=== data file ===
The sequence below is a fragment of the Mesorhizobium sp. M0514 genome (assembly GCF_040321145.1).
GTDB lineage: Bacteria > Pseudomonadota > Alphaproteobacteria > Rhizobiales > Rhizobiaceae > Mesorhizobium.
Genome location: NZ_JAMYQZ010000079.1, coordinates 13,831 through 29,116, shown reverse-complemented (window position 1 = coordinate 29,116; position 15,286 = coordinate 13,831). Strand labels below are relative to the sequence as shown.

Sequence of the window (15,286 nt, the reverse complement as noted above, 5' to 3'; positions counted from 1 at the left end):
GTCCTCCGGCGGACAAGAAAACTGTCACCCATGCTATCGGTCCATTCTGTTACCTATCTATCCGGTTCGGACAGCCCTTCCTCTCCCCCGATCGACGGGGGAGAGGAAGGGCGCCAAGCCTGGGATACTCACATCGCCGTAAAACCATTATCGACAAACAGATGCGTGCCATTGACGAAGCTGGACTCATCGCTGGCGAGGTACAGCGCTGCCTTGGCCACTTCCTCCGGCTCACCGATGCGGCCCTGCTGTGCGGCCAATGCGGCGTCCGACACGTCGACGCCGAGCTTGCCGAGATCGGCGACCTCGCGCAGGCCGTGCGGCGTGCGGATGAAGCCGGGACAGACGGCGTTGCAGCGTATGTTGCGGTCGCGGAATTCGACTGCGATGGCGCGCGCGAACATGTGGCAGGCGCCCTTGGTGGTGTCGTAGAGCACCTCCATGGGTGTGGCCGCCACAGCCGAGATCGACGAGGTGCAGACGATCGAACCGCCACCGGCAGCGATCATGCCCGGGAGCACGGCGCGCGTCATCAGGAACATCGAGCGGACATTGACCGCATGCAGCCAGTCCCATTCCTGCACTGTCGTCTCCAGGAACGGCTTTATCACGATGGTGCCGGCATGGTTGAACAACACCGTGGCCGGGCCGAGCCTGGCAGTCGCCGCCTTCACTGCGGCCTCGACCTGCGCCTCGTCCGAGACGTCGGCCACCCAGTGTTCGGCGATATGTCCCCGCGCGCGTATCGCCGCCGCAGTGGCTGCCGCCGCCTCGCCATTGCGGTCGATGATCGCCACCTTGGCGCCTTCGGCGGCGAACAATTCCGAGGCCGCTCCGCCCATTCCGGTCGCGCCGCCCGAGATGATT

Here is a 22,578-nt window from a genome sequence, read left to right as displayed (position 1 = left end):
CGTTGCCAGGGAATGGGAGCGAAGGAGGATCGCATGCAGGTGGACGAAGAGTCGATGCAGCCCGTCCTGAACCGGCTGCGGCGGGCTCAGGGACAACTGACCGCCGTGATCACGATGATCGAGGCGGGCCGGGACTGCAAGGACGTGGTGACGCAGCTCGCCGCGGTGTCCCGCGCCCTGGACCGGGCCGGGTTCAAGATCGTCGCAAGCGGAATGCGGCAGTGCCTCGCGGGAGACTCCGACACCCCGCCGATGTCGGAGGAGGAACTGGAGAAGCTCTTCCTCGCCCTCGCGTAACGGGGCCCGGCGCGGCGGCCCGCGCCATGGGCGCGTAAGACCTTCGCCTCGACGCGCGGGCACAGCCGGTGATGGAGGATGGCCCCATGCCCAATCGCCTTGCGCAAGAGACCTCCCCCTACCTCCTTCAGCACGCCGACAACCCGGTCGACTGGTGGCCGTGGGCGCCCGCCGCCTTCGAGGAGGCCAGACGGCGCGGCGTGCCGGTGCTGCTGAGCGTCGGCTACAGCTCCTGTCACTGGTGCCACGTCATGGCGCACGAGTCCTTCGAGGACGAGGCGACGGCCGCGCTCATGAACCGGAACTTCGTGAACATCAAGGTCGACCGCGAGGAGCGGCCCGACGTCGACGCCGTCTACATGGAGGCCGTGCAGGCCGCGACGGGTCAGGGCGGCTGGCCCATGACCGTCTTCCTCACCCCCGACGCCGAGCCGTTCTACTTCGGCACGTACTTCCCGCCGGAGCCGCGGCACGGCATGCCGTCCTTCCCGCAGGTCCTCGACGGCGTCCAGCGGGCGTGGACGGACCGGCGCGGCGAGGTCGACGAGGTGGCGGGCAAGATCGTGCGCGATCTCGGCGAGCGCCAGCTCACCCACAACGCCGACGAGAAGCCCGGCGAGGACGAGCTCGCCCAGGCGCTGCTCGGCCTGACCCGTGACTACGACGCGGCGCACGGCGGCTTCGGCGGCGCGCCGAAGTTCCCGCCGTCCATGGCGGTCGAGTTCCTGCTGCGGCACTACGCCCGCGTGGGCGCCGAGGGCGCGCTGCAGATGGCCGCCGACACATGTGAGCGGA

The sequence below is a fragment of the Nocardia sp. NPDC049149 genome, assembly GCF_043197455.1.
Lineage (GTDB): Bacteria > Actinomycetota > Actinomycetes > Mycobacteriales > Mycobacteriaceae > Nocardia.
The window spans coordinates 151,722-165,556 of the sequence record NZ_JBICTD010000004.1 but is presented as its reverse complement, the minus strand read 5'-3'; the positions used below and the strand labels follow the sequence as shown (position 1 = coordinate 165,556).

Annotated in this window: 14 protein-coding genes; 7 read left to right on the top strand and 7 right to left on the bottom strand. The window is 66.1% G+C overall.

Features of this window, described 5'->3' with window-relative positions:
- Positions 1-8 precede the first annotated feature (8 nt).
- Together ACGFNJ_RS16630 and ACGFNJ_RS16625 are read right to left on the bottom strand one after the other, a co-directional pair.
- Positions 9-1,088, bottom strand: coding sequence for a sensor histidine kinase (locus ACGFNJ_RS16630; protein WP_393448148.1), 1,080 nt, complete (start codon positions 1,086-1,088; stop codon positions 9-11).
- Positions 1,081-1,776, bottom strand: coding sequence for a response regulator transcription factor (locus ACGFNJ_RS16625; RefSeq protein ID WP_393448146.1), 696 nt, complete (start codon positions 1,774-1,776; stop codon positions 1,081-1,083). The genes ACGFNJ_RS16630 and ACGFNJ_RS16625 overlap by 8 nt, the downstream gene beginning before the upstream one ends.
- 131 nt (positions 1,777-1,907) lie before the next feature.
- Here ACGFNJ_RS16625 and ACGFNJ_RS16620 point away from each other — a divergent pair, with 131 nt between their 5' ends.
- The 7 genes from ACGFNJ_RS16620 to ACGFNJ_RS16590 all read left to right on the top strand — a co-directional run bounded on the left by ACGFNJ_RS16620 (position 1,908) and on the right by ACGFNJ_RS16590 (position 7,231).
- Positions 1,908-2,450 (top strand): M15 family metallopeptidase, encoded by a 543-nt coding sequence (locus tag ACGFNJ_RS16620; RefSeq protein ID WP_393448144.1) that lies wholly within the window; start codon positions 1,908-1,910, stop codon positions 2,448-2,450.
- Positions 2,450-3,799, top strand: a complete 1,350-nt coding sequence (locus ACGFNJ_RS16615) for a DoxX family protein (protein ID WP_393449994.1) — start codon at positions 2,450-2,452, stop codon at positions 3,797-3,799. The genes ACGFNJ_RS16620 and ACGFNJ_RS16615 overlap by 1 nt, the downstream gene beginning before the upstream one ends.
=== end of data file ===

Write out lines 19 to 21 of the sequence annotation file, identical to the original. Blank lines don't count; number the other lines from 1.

- The 7 genes from ACGFNJ_RS16620 to ACGFNJ_RS16590 all read left to right on the top strand — a co-directional run bounded on the left by ACGFNJ_RS16620 (position 1,908) and on the right by ACGFNJ_RS16590 (position 7,231).
- Positions 1,908-2,450 (top strand): M15 family metallopeptidase, encoded by a 543-nt coding sequence (locus tag ACGFNJ_RS16620; RefSeq protein ID WP_393448144.1) that lies wholly within the window; start codon positions 1,908-1,910, stop codon positions 2,448-2,450.
- Positions 2,450-3,799, top strand: a complete 1,350-nt coding sequence (locus ACGFNJ_RS16615) for a DoxX family protein (protein ID WP_393449994.1) — start codon at positions 2,450-2,452, stop codon at positions 3,797-3,799. The genes ACGFNJ_RS16620 and ACGFNJ_RS16615 overlap by 1 nt, the downstream gene beginning before the upstream one ends.